Proud of Missing Out

Proud of Missing Out

While lazing by a pool for the fourth straight week on a tropical island, it hit me like a coconut falling from the palm tree above. I was jealous of my friends back home going crazy over a muddy music festival where no one showers for three days. I had the fear: the Fear of Missing Out.

FOMO, as it is affectionately shortened, is a term that has been hashtagged, researched by psychologists and utilised as a marketing tool by big businesses since its inception into the lexicon a decade or so ago. Though the idea of missing out on a worthwhile activity is obviously not new, the advent of Facebook and Instagram as bragging tools has notably altered how much of the world we want to see, and the way in which we go about it.

FOMO charters territory in a similar way to what YOLO did before, except the problem with FOMO is that it urges us to constantly compare ourselves to others. It creates a sense of dissatisfaction, leaving us unhappy with our status quo and unsatisfied with the time and place in which our body and brain is physically situated, while yearning after an experience somewhere else.

All FOMO manages to achieve is what bullies spend lifetimes attempting: the fuelling of egos at the expense of inspiring jealousy and instilling insecurities in others. It does nothing to encourage the creation of a better person or foster a sense of understanding, adventure or exploration, because it’s deeply rooted in the negative. And when FOMO combines with the reach of social media, the effect is heightened: the grass always seems greener, a mountain always higher and oceans more crystal clear, somewhere else.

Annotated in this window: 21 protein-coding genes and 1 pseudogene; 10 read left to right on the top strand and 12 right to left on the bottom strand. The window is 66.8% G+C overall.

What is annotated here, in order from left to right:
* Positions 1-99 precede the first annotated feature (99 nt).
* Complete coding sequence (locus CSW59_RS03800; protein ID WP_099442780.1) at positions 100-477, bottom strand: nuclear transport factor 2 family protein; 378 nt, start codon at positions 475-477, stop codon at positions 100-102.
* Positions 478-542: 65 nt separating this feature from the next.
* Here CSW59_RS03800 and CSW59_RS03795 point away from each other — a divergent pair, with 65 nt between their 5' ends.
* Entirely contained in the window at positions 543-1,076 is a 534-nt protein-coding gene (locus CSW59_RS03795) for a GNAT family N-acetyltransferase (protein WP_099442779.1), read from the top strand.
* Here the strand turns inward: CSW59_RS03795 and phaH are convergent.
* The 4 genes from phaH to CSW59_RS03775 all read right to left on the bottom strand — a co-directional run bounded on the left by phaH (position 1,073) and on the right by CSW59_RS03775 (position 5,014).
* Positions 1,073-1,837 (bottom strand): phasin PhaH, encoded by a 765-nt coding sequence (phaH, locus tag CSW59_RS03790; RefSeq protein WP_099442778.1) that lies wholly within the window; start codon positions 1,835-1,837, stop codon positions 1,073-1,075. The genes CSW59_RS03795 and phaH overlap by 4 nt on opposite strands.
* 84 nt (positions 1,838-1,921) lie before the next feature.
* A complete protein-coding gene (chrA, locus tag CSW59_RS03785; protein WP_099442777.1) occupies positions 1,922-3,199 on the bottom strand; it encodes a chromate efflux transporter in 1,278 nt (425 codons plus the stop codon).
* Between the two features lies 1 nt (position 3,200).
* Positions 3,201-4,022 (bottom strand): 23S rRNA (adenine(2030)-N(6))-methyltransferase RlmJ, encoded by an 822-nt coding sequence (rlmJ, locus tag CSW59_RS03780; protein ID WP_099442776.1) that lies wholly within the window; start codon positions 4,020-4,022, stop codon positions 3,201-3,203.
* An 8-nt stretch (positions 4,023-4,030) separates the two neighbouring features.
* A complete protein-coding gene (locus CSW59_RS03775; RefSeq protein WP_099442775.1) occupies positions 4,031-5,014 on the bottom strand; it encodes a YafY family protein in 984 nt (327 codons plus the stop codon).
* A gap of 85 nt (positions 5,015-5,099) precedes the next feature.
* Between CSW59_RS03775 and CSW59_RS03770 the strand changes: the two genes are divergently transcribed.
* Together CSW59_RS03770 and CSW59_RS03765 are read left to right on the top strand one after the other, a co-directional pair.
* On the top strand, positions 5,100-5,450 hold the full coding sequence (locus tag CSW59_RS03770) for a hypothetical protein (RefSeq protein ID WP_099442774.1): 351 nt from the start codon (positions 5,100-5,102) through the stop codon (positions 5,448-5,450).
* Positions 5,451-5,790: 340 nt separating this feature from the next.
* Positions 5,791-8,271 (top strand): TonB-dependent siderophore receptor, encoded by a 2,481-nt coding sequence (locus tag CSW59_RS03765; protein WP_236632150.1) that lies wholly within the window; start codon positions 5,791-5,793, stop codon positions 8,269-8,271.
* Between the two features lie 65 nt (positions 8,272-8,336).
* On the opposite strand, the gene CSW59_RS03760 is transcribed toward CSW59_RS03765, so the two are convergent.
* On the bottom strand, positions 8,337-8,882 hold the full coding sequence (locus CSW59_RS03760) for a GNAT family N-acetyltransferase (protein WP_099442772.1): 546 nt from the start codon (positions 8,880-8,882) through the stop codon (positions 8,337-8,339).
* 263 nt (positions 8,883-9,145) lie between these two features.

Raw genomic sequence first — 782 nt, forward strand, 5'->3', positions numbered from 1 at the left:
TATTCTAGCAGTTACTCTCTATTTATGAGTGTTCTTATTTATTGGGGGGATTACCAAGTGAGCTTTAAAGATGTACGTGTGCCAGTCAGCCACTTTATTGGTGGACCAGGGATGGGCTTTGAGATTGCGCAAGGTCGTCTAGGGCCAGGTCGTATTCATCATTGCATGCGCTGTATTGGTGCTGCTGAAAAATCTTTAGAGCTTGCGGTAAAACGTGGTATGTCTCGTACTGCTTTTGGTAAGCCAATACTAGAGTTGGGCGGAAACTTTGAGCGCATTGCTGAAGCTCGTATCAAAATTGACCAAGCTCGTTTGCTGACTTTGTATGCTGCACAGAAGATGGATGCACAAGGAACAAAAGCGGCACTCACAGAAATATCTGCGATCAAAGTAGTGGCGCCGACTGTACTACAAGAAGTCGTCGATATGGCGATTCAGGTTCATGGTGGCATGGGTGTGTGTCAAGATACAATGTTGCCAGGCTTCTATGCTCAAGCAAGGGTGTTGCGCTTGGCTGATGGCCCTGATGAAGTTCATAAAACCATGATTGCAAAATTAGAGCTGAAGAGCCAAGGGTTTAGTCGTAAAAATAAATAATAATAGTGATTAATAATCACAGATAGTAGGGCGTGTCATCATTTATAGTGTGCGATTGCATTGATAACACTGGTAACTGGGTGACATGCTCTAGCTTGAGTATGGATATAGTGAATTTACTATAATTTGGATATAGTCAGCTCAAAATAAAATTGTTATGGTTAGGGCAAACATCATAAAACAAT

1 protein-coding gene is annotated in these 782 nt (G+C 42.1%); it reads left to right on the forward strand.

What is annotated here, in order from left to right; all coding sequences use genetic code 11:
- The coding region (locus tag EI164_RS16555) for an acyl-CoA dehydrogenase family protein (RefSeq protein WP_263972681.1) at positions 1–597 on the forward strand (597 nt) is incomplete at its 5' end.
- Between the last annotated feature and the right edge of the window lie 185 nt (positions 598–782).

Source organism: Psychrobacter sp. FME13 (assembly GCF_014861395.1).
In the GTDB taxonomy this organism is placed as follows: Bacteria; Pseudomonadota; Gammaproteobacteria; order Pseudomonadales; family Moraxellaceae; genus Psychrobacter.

And I loathe it.

For a few minutes on that pool chair, that fear took over and I desperately wanted to flee my oasis. Irrationally, I decided that the instant gratification I craved would come from flying home and scalping a ticket to join my friends. I don’t even like festivals… What was going on?  I was in a foreign country having the time of my life and I wanted to trade it all for something I would have merely felt obliged to attend had I been home.

FOMO expects us to be everywhere at once. The problem is, if we are everywhere, how can we truly be anywhere? “Live in the moment” is not an Instagram quote you should be using if you’ve had to spend half an hour choosing the filters, emojis and hashtags to accompany your post. If your only reason for chasing an adventure is the fear of missing out on capturing that Snapchat, a worry that you will be left out of the group or even a feeling of inferiority regarding your preferred activity choice, then it is time to reassess what it is that you want to do for yourself and why.

Travelling has taught me that everyone sees the world differently and experiences it in a different way. Stepping back from social media, admittedly by accidental phone destruction, has shown me that I don’t need to have the “typical” experience for it to be worthwhile.  My friends are still my friends. Truth be told, they are probably just as jealous of me being overseas as I am of them being together.

Scrolling through the festival photos of my pals back home, I decide that I am proud of missing out. I have lived in the moment. I’ve stretched my comfort zone. I’ve thrown myself head first into another culture: seeing, smelling, tasting and feeling things I never would have had I stayed in Australia, with the added bonus of showering under the stars every night.

So this is a reminder: it’s a reassurance that whatever you want from your experience is what you should get. FOMO should never be another tool to make you feel bad about yourself or feel disheartened about what you’re not doing. Travelling should be a selfish adventure, where your experiences are yours. So stay off the Instagram popular page and don’t let others’ experiences incite a fear of missing out in you. The more we concentrate on social media as a way to see the world, the more we forget to actually see it.

Cover by Aranxa Esteve

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